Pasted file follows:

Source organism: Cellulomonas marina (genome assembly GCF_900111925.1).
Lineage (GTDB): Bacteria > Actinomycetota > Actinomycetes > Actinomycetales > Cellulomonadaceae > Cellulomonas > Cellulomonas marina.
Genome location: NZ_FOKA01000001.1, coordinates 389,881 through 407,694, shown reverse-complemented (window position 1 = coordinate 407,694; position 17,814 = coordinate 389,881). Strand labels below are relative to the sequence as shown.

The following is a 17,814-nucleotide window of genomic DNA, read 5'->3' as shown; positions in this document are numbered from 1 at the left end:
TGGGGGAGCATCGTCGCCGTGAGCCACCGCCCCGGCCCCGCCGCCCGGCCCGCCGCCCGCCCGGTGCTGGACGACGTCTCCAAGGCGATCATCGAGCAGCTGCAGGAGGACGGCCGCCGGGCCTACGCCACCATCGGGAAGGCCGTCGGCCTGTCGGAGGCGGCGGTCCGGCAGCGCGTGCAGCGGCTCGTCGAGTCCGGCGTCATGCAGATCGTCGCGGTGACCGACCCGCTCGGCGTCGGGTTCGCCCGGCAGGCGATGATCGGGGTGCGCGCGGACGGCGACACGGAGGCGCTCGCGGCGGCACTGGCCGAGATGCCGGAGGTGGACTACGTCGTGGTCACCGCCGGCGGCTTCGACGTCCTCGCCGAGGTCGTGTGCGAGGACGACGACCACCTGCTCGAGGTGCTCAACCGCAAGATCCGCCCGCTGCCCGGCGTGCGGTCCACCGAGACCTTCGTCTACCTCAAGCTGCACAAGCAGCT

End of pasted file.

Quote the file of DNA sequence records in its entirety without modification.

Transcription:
Source organism: Cellulomonas marina (genome assembly GCF_900111925.1).
Lineage (GTDB): Bacteria > Actinomycetota > Actinomycetes > Actinomycetales > Cellulomonadaceae > Cellulomonas > Cellulomonas marina.
Genome location: NZ_FOKA01000001.1, coordinates 389,881 through 407,694, shown reverse-complemented (window position 1 = coordinate 407,694; position 17,814 = coordinate 389,881). Strand labels below are relative to the sequence as shown.

The following is a 17,814-nucleotide window of genomic DNA, read 5'->3' as shown; positions in this document are numbered from 1 at the left end:
TGGGGGAGCATCGTCGCCGTGAGCCACCGCCCCGGCCCCGCCGCCCGGCCCGCCGCCCGCCCGGTGCTGGACGACGTCTCCAAGGCGATCATCGAGCAGCTGCAGGAGGACGGCCGCCGGGCCTACGCCACCATCGGGAAGGCCGTCGGCCTGTCGGAGGCGGCGGTCCGGCAGCGCGTGCAGCGGCTCGTCGAGTCCGGCGTCATGCAGATCGTCGCGGTGACCGACCCGCTCGGCGTCGGGTTCGCCCGGCAGGCGATGATCGGGGTGCGCGCGGACGGCGACACGGAGGCGCTCGCGGCGGCACTGGCCGAGATGCCGGAGGTGGACTACGTCGTGGTCACCGCCGGCGGCTTCGACGTCCTCGCCGAGGTCGTGTGCGAGGACGACGACCACCTGCTCGAGGTGCTCAACCGCAAGATCCGCCCGCTGCCCGGCGTGCGGTCCACCGAGACCTTCGTCTACCTCAAGCTGCACAAGCAGCT